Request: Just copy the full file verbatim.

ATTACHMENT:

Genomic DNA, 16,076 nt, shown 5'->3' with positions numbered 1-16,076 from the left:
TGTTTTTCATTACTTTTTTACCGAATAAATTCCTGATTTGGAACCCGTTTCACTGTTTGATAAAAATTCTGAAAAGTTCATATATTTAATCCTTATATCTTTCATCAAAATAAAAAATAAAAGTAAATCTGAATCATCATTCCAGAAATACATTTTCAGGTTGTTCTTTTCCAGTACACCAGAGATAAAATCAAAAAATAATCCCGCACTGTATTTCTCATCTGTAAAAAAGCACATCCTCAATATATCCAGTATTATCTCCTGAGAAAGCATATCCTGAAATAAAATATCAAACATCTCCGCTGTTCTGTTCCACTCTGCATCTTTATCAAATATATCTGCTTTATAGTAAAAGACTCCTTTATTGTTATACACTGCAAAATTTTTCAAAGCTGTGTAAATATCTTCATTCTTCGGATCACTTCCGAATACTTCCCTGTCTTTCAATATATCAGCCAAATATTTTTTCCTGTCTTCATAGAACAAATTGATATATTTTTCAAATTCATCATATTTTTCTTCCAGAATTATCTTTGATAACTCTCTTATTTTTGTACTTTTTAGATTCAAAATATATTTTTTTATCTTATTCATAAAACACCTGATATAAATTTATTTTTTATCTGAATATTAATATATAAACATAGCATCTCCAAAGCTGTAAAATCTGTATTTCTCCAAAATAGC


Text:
Genomic DNA, 16,076 nt, shown 5'->3' with positions numbered 1-16,076 from the left:
TGTTTTTCATTACTTTTTTACCGAATAAATTCCTGATTTGGAACCCGTTTCACTGTTTGATAAAAATTCTGAAAAGTTCATATATTTAATCCTTATATCTTTCATCAAAATAAAAAATAAAAGTAAATCTGAATCATCATTCCAGAAATACATTTTCAGGTTGTTCTTTTCCAGTACACCAGAGATAAAATCAAAAAATAATCCCGCACTGTATTTCTCATCTGTAAAAAAGCACATCCTCAATATATCCAGTATTATCTCCTGAGAAAGCATATCCTGAAATAAAATATCAAACATCTCCGCTGTTCTGTTCCACTCTGCATCTTTATCAAATATATCTGCTTTATAGTAAAAGACTCCTTTATTGTTATACACTGCAAAATTTTTCAAAGCTGTGTAAATATCTTCATTCTTCGGATCACTTCCGAATACTTCCCTGTCTTTCAATATATCAGCCAAATATTTTTTCCTGTCTTCATAGAACAAATTGATATATTTTTCAAATTCATCATATTTTTCTTCCAGAATTATCTTTGATAACTCTCTTATTTTTGTACTTTTTAGATTCAAAATATATTTTTTTATCTTATTCATAAAACACCTGATATAAATTTATTTTTTATCTGAATATTAATATATAAACATAGCATCTCCAAAGCTGTAAAATCTGTATTTCTCCAAAATAGC